Christie’s held a charity auction in Paris last night. Bloomberg’s Scott Reyburn uses the prices–which had not buyer’s premium because Christie’s waved it for the charity–as a gauge of the market. The sale made €4.6m against a €3m high estimate. The story homes in on the Chapman brothers whose work in the sale went for a number far below their recent art fair asking prices. Many of the works sold within estimate or below, including the top lot. Here’s Reyburn (re-arranged by us):
Hirst’s 2008 butterfly painting of a skull, “Golgotha,” sold for 500,000 euros, as did Koons’s 1999 mirror painting, “Goat (Blue).” The Hirst, with a low estimate of 600,000 euros. [ . . . ]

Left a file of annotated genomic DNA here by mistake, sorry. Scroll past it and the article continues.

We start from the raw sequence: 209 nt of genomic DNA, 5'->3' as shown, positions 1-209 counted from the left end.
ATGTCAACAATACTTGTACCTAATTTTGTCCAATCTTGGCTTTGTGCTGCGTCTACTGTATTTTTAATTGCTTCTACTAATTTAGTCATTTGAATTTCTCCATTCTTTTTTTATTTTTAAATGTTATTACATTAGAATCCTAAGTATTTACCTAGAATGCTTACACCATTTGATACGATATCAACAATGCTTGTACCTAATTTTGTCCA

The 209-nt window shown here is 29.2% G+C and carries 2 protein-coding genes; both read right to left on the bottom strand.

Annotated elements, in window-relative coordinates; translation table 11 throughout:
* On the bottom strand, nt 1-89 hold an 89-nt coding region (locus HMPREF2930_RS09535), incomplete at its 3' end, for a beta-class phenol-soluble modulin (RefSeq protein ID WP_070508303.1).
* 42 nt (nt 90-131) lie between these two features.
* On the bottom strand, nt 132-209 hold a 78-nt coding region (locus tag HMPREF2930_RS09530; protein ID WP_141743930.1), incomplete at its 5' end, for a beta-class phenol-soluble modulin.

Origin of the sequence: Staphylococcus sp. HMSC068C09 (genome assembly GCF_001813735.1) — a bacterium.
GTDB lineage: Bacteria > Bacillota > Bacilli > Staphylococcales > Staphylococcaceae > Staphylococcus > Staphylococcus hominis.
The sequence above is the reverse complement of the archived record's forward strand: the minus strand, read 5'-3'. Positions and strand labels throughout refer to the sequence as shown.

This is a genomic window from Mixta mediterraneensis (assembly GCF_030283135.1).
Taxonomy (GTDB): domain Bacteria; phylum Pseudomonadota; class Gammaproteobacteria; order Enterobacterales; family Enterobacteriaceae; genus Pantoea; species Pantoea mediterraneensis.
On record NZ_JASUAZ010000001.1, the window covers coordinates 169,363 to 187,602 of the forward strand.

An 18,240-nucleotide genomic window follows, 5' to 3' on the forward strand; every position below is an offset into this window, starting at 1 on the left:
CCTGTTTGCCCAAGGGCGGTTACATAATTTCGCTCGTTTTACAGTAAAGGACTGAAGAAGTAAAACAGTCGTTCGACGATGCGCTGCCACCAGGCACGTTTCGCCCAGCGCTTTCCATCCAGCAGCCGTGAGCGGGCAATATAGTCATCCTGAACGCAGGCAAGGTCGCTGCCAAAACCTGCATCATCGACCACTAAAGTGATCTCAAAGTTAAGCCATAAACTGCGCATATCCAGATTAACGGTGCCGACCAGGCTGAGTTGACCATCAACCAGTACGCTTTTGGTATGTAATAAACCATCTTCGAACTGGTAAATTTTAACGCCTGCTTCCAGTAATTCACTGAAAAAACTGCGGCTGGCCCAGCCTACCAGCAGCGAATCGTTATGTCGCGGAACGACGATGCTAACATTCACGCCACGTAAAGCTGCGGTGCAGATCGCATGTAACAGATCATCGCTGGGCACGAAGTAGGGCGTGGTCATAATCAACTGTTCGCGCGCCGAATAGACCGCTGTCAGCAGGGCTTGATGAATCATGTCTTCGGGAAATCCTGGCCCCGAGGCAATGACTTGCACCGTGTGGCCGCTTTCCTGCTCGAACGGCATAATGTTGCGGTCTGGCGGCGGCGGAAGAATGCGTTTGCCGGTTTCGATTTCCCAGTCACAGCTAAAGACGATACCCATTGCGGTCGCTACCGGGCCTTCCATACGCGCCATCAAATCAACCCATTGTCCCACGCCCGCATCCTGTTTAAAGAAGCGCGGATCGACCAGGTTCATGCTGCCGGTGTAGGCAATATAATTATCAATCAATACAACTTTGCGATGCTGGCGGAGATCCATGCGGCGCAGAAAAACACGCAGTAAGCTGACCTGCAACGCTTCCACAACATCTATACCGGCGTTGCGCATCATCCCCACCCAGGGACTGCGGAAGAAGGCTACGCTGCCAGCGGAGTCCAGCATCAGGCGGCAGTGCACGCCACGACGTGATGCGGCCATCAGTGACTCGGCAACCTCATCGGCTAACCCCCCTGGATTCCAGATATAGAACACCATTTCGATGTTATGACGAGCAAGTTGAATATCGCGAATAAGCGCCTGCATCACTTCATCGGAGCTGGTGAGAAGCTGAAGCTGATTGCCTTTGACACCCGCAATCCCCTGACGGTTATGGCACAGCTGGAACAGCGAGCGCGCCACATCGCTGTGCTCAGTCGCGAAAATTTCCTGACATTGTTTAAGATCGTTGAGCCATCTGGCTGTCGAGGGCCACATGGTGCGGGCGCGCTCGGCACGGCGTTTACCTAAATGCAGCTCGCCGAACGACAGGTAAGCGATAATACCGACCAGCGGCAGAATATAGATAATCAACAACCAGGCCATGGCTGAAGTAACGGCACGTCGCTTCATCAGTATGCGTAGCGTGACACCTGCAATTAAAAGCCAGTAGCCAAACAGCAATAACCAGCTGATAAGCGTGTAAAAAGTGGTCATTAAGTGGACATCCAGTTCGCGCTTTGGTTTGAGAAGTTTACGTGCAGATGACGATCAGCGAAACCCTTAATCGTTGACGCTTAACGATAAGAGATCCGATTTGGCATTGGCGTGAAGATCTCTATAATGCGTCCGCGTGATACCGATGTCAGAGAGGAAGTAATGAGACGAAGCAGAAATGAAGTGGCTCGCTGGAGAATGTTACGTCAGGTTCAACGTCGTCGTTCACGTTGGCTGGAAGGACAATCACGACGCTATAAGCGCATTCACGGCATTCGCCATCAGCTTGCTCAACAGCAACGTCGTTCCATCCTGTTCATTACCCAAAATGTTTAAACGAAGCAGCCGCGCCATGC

The cheapest lot was a 2008 digital painting by Japanese artist Chiho Aoshima, which sold for a hammer price of 6,000 euros against a low estimate of 10,000 euros. [ . . . ] The priciest item was Serra’s 1987 “Backstop (to Thurman Munson),” a 12-foot, 5- inch-high diamond-shaped sculpture made from two rectangular steel plates, which fetched a hammer price of 700,000 euros, against a presale low estimate of 1 million euros.
What Reyburn doesn’t tell you is that the best sale of the evening was Rudolf Stingel’s untitled silver 2007 painting that was estimated at between €300-400,000 but sold for €520,000. That’s a strong vote of confidence for a painter who many feared was being set up a year ago for a market beating. (Though Bloomberg’s Katya Kazakina isn’t too fond of his current show.)